Much engineering and geoscience on Alberta projects is, in fact, done by unlicensed individuals (technicians and technologists, members-in-training, or engineers licensed elsewhere, for example) and then checked and validated by a licensed professional in Alberta who assumes responsibility for the work. That generally is not a problem — APEGGA’s Practice Standards Committee has examined such activities and found that most of them were being reviewed and stamped by Alberta-licensed engineers.
The Practice Standards Committee has issued separate guidelines on stamping and relying on work done by others. Most individuals and companies seem to be adhering to the guidelines. All guidelines and standards are available online at www.apega.ca.
My reference to the offer by an offshore company to provide engineering services as being in contravention of the EGGP Act reflected my incorrect interpretation of the act. I am not a lawyer and my interpretation is apparently not supported by a strict legal reading. However, if APEGGA is to provide full protection to the public, the EGGP Act could be clearer in defining what constitutes practice in Alberta, regardless of where the professionals doing the work reside.
Obviously APEGGA has no jurisdiction over out-of-province individuals calling themselves engineers, geologists or geophysicists, wherever they reside, and “doing” engineering or geoscience there. On the other hand, our very reason for existence is to protect the Alberta public from practitioners who are unqualified or unethical.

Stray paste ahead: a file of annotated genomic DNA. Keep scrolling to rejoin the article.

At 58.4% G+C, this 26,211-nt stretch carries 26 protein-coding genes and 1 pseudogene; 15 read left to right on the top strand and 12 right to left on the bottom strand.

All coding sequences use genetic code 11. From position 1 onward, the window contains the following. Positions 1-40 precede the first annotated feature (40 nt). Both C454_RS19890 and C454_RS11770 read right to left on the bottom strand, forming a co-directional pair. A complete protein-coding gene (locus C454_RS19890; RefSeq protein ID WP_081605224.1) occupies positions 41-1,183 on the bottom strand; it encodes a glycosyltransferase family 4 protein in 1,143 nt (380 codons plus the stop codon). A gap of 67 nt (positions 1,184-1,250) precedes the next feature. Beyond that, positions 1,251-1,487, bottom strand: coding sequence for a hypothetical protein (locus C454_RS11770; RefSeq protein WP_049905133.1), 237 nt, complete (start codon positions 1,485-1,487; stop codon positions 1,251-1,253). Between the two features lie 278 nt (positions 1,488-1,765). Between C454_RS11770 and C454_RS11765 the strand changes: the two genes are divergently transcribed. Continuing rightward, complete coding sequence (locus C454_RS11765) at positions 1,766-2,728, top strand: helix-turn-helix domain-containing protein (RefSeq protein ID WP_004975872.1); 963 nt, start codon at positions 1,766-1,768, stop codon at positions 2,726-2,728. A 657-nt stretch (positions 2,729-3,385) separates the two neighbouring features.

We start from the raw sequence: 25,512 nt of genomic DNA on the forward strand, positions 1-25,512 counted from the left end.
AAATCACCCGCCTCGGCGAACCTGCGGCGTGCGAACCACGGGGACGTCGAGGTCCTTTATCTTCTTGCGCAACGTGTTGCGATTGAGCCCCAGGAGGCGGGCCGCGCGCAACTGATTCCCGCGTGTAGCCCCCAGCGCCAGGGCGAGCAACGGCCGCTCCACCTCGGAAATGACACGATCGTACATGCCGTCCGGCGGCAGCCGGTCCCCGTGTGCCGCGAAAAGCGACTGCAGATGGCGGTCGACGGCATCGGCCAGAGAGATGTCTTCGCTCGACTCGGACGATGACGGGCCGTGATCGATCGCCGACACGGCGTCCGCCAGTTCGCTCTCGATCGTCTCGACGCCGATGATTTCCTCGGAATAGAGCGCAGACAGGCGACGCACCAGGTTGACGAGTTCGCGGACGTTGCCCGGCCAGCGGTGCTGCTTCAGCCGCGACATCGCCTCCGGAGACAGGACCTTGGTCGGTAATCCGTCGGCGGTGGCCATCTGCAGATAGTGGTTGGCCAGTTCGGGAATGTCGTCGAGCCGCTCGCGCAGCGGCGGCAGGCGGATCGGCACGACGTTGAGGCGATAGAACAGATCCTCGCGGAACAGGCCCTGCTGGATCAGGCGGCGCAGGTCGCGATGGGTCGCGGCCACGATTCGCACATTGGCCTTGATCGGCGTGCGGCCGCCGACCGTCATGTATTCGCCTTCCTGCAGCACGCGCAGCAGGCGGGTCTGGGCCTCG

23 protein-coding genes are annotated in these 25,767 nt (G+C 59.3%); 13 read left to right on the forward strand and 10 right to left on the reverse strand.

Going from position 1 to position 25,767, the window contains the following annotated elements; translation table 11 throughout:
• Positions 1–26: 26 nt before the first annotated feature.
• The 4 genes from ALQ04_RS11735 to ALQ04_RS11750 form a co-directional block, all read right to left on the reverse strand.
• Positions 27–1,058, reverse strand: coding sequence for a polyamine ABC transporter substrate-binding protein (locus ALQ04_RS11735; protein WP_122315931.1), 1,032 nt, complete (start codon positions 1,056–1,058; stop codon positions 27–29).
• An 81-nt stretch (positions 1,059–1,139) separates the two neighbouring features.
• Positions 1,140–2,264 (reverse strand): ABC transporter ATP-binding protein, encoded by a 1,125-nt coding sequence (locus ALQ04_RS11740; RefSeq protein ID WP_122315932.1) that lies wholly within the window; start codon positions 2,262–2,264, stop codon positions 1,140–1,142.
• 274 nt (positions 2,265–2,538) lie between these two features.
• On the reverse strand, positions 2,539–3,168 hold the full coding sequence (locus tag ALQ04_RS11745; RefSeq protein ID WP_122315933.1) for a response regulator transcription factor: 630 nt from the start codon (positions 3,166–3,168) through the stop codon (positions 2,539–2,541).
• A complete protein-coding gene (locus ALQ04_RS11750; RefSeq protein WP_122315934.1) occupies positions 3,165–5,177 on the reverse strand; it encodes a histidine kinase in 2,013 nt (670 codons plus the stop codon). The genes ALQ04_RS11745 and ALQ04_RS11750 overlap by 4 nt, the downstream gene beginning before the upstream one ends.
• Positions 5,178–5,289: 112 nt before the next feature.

We should have the authority, under our legislation, to require that only suitably qualified individuals, licensed to practice in Alberta, can take ultimate responsibility for projects mapped, designed, interpreted or constructed in whole or in part in the province.
I continue to receive complaints, usually from geoscientists, about how difficult it is for someone to become licensed who doesn’t have the standard, four-year honours degree or equivalent but has many years of experience. Usually the complaint is expressed as something like, “I know someone who tried to get licensed 20 years ago and was assessed a bunch of irrelevant second-year exams. I have 30 years of experience and I am a good oil-finder, so why do I need it?”
In the past, academic qualifications and experience requirements were assessed by the Board of Examiners as being separate and distinct. That policy changed and, by the late 1980s, the board began looking at combinations of academics and experience to evaluate applicants with a significant number of years of experience. Exams could still be assessed, but fewer and less frequently than before.
The policy has further morphed into a new approach under which the board actively tries to reduce or eliminate the number of exams assessed. An applicant with substantial experience who would otherwise have been assessed examinations can be exempted from having to write up to 15 or more exams. Because experience is unique, each applicant is considered individually under the overall policy.
Statements such as the one referred to above are ill-informed and not factual. It is unfortunate that people still know a lot of things that are not true!
I welcome your comments and questions. Please get in touch with me at firstname.lastname@example.org.